10th June – Jal Shakti

One of the highlights of Government formation for a second time under the prime ministership of Narendra Modi was the creation of a new Jal Shakti Ministry. The new ministry has been mandated to synergise all activities that deal with this most critical natural resource, ranging from drinking water to irrigation to maintaining adequate levels in water bodies spread across the country, in the plains, hills and forests.

Jal Shakti

 

Background –

The new ministry has been created through the merger of the earlier Water Resources and Drinking Water and Sanitation portfolios. Its jurisdiction will also encompass the ambitious Namami Gange project, water-related disputes (both national and international).

A collaborative project –

A complete integration could take some time, as various ministries are involved in the task. For instance, urban water supply is handled by the Ministry of Urban Development, whereas the conservation of most rivers is managed by the Ministry of Forests. Water projects for irrigation needs are handled by the Ministry of Agriculture.

Namami Gange –

  • The Rs 20,000 crore Namami Gange had been launched during the first tenure of the Modi regime with an aim to clean the river Ganga by 2020.
  • As many as 20 Memorandums of Understanding had been inked with various other ministries in a bid to synergise the activities for the common purpose.
  • A National Mission for Clean Ganga had been activated and a National Ganga Council with the Prime Minister as its head was established. States were also incorporated into the project through what were camped the State Programme Management Groups.
  • An Empowered Task forced headed by the Union Minister for Water Resources was also established.

Challenges –

  • While the Namami Gange project has achieved considerable success, from all accounts a great deal could not be done.
  • Issues of sewage treatment, restoring the flow of water, and the control of sludge remain unaddressed in large parts of the country serviced by the river.
  • Besides, there has been the matter of cost overruns.
  • One of the reasons why Namami Gange has not worked to its potential is the failure of coordination between various ministries and agencies involved in the project. The creation of the Jal Shakti Ministry should be able to tackle this lacuna.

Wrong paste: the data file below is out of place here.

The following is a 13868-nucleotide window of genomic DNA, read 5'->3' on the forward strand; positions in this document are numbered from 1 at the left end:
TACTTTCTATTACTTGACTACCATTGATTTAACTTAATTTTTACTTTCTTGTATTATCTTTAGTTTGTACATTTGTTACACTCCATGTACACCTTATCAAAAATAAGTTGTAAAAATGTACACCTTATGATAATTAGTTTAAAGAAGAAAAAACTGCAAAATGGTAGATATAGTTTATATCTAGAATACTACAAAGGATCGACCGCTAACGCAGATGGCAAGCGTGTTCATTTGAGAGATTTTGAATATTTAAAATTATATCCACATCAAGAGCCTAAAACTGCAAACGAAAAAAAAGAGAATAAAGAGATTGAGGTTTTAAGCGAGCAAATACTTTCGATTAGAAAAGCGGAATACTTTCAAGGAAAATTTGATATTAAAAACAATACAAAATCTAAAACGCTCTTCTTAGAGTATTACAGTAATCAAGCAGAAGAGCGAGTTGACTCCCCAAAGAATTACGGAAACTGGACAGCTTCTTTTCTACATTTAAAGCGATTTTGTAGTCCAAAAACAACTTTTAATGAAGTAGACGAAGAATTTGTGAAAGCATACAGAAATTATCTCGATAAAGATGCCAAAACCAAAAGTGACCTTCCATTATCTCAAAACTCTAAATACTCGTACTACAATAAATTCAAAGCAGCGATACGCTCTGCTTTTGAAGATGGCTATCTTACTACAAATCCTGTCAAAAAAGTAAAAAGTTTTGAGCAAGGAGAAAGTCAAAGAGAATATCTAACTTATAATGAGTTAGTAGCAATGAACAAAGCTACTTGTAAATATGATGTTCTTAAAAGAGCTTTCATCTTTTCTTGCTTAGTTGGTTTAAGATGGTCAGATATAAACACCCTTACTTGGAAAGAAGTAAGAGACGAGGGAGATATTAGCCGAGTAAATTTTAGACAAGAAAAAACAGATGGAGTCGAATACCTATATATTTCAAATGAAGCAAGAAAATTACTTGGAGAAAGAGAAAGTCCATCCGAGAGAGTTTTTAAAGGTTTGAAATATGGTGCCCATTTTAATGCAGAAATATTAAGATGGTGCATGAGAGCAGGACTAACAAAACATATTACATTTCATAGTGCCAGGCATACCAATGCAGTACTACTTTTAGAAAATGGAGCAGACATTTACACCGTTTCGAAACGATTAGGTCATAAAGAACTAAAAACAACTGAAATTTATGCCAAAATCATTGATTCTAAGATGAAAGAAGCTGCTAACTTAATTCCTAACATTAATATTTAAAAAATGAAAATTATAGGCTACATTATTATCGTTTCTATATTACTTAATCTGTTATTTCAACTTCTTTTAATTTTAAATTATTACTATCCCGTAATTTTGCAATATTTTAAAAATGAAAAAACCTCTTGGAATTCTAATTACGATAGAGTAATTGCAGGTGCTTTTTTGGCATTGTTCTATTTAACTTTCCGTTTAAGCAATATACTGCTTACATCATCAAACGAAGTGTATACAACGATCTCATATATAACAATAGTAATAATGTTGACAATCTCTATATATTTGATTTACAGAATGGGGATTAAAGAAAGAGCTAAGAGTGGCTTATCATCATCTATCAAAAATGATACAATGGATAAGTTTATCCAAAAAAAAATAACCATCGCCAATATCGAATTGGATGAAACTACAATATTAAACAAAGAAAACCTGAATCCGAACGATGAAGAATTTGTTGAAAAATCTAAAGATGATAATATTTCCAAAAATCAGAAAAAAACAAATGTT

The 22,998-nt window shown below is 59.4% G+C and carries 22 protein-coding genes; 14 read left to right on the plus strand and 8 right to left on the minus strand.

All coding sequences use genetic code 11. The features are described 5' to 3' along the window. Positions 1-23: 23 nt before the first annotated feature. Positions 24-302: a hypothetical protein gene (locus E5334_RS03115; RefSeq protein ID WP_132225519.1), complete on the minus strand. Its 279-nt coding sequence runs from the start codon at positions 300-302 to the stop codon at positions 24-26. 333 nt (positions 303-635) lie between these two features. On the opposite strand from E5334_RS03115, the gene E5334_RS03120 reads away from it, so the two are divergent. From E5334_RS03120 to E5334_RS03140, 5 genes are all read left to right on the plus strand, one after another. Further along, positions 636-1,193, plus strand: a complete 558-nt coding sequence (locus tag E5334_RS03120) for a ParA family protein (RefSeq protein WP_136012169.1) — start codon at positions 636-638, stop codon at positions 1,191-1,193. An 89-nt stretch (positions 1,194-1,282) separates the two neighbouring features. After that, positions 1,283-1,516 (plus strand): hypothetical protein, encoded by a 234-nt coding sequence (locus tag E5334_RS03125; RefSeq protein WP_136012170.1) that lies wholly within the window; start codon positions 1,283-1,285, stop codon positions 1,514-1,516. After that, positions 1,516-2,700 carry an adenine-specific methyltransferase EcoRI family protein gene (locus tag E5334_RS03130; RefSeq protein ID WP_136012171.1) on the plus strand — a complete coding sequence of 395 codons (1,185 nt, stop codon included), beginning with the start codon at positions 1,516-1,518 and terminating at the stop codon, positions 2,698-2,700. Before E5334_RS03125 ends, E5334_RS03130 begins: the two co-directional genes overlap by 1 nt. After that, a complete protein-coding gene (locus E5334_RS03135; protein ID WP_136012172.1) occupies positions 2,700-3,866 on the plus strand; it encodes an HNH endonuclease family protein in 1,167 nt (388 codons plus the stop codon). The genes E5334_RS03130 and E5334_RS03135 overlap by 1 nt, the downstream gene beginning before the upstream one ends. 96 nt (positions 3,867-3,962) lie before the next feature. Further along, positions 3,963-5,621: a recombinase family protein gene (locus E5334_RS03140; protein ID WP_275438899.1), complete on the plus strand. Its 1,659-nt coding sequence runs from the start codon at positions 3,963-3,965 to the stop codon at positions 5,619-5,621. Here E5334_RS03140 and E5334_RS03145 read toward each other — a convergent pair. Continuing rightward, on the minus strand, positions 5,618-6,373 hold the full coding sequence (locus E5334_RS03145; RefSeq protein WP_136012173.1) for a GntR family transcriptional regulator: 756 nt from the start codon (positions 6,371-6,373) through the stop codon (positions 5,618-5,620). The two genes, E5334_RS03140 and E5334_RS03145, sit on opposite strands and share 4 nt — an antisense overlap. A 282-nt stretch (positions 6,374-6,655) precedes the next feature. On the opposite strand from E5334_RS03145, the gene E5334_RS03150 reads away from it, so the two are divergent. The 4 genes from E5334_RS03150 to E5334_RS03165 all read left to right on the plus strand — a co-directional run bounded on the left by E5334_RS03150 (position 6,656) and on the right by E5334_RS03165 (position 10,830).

Water crisis –

  • According to a recent World Bank report, availability of water in the country has fallen nearly 400 per cent in the last 60 years. Other reports forecast that more than 600 million Indians will face an acute water shortage in the coming decade; 21 cities would be so stressed that they would face a shutdown.
  • Already, one in four Indians in rural India does not have access to adequate volume (40 litres per person per day) of clean water.
  • The capita availability has been declining since 2000; it was 1.82 million litres per day and has now slumped to 1.45 million.
  • Towards the middle of 2018, the Niti Aayog had released the results of a study which warned that demand would outstrip supply for potable water by 2030 if steps were not immediately taken to meet the challenge head-on.
  • The report added that 21 cities, including Delhi, Bengaluru, Chennai and Hyderabad, would run out of groundwater by 2020, impacting about 100 million people.
  • All of these put together, the findings said, would result in a six per cent loss in the country’s gross Domestic Product (GDP) by 2050.
  • The Niti Aayog report said that roundwater resources, which account for 40 per cent of the country’s water supply, were being depleted at “unsustainable” rates. Satellite data put out by NASA indicate that India’s water table continues to decline at an alarming rate — 0.3 metre per year. At this level, the country will have just 22 per cent of the present daily per capita water available in 2050.

What should be done?

  • While big dams have served a purpose — and continue to do so — there is an acute need to develop small water bodies in river basins.
  • The World Bank, in its report titled, ‘India’s Water Economy: Bracing for a Turbulent Future (2006)’, dams in India have a capacity to store only about 30 days of rainfall, whereas river basins in arid areas developed nations can store up to 900 days of rainfall.
  • The country, thus, needs, more of small water bodies (tanks, for instance).
  • It is obvious to even a cursory observer of the subject that besides enhanced storage facilities, demand-and-supply management holds the key to warding off the looming crisis. This is especially true in the agricultural sector, which consumes over 85 per cent of the water available in the country.
  • Experts have been talking of the need for a shift from water-intensive crops to less water-consuming ones, and from traditional means of irrigation to the drip irrigation system.

SourceVIF India

Also Read: 8th June – Drought Scare